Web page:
Pissarro’s elegant painting, Boulevard Montmartre, Spring Morning is “one of the most important Impressionist masterworks to come to auction in the last decade,” according to Sotheby’s in London where it will be auctioned in February. The picture’s breathtaking beauty is matched by its amazing history.
Carol Vogel told the story in her New York Times column Inside Art on December 19, 2013: Max Silberberg, a Jewish industrialist and collector from Breslau, Germany, owned it until the Nazis forced the sale of his collection; he was killed in the Holocaust. It was sold at auction in Berlin in 1935, and had several owners until 1960, when the Manhattan gallery Knoedler & Company sold it to John and Frances L. Loeb, philanthropists from New York. They gave the painting to the Israel Museum after Mr. Loeb’s death in 1996.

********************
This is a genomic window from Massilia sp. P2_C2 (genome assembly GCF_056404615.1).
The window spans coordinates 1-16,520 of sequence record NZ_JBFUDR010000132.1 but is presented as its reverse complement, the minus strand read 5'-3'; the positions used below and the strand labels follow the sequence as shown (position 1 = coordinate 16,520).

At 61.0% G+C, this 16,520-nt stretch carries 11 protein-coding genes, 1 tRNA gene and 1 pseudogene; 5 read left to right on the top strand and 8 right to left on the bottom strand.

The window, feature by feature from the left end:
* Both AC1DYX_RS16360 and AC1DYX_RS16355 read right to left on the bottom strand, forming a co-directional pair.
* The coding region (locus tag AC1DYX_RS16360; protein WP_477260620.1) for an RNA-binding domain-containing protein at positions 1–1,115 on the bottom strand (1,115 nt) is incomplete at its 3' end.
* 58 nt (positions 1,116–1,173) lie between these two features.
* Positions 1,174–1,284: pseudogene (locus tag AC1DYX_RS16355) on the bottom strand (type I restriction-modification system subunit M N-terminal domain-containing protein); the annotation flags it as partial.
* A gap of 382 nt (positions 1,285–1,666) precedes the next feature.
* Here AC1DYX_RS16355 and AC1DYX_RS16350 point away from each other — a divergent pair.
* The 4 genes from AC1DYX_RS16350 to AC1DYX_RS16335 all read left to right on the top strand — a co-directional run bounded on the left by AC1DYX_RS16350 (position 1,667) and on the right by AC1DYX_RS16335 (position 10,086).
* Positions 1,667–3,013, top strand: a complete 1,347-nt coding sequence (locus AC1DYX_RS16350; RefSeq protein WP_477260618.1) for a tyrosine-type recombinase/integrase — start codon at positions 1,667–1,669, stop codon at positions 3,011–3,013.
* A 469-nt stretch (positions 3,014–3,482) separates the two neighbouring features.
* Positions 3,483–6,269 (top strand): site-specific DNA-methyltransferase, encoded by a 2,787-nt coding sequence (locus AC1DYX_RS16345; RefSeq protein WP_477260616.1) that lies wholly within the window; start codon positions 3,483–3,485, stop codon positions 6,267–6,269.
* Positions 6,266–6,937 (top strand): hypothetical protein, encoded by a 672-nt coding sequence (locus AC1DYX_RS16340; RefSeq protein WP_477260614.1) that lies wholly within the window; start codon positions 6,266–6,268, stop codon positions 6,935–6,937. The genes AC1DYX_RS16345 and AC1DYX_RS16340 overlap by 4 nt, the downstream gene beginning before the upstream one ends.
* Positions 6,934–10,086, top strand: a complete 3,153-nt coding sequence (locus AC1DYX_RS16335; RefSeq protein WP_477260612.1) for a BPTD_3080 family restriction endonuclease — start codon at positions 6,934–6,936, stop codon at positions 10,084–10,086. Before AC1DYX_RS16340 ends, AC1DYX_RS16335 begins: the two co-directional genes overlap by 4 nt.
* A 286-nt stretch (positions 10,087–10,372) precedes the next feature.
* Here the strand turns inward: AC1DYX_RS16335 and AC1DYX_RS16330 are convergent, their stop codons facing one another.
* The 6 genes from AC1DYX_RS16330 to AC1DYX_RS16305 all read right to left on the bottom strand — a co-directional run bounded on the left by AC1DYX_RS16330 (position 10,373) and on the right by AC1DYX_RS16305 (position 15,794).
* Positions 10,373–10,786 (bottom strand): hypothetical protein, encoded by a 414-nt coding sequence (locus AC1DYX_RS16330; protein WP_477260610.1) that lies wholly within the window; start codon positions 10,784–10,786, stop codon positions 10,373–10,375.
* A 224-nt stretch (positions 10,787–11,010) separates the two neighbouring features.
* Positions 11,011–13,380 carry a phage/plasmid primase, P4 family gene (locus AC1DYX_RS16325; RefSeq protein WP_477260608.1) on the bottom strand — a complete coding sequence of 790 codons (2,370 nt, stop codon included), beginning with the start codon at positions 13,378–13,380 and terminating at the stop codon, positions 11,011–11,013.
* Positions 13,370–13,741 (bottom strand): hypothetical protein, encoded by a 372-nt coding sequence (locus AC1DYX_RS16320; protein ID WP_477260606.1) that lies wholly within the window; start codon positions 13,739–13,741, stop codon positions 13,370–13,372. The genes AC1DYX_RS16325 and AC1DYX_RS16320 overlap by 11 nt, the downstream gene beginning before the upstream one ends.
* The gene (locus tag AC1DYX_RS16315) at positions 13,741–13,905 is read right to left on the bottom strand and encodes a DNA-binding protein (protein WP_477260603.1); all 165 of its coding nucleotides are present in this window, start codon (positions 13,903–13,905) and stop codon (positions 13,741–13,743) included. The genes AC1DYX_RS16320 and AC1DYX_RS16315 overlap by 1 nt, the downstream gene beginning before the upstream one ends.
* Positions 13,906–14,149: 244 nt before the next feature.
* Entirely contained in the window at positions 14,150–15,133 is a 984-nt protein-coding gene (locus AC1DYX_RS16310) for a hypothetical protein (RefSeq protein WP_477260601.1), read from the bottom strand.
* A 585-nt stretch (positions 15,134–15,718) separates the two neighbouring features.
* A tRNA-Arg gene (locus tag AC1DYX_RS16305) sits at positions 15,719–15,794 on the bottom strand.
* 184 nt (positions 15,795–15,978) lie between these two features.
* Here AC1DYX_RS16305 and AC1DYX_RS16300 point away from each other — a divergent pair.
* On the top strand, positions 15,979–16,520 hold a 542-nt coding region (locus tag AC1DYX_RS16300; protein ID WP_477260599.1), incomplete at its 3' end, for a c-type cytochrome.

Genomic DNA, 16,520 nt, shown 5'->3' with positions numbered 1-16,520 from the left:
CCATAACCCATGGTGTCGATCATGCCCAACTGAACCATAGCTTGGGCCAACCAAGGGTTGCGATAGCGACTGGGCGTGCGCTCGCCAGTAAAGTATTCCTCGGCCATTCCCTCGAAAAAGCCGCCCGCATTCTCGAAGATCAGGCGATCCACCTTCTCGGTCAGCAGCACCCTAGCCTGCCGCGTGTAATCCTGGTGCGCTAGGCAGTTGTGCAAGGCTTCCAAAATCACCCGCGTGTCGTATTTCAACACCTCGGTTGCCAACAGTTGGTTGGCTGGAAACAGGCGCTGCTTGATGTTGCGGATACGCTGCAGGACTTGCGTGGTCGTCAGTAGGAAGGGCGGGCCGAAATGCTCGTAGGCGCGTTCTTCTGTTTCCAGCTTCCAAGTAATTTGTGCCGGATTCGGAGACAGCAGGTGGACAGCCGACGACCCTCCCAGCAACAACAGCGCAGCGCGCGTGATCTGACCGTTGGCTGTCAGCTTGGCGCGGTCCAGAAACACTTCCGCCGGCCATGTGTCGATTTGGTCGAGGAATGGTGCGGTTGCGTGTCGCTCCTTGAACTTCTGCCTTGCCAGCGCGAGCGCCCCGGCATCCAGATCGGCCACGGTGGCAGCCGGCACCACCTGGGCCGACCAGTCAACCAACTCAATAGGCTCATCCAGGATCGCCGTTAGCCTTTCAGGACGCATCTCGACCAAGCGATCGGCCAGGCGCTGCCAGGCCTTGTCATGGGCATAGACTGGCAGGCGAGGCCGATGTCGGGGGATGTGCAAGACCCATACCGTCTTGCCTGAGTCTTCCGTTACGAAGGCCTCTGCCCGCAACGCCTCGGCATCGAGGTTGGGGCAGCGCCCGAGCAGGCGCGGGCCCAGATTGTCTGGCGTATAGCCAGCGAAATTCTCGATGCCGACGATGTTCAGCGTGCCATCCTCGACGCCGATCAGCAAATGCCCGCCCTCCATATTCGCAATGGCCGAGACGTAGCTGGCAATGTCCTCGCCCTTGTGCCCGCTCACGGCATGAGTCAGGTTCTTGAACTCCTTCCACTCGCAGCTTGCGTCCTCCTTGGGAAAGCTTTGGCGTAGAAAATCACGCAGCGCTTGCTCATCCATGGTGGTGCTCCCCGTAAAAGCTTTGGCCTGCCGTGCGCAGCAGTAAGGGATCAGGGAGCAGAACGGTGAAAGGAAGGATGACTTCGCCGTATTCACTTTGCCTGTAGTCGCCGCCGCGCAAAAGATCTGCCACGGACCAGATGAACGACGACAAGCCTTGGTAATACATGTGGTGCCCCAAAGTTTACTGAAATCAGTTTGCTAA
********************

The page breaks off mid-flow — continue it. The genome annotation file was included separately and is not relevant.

But after Gerta Silberberg, the daughter-in-law of Max Silberberg, filed a claim, the museum returned the painting to her; she allowed the museum to display it on long-term loan. Earlier this year, Ms. Silberberg died and her estate is selling the painting.
Pissarro’s dealer Durand-Ruel encouraged him to paint the large boulevards of Paris. From February to April 1897, he lived and painted in a room with a clear view of Boulevard Montmartre on the left and the Boulevard des Italiens on the right. He made fourteen paintings of Boulevard Montmartre, depicting almost every possible weather condition from pounding rain to bright sunshine. This painting depicts one of those rare spring days when the sunlight falling on the street creates lacy shadows through the fringe of new leaves on the young trees.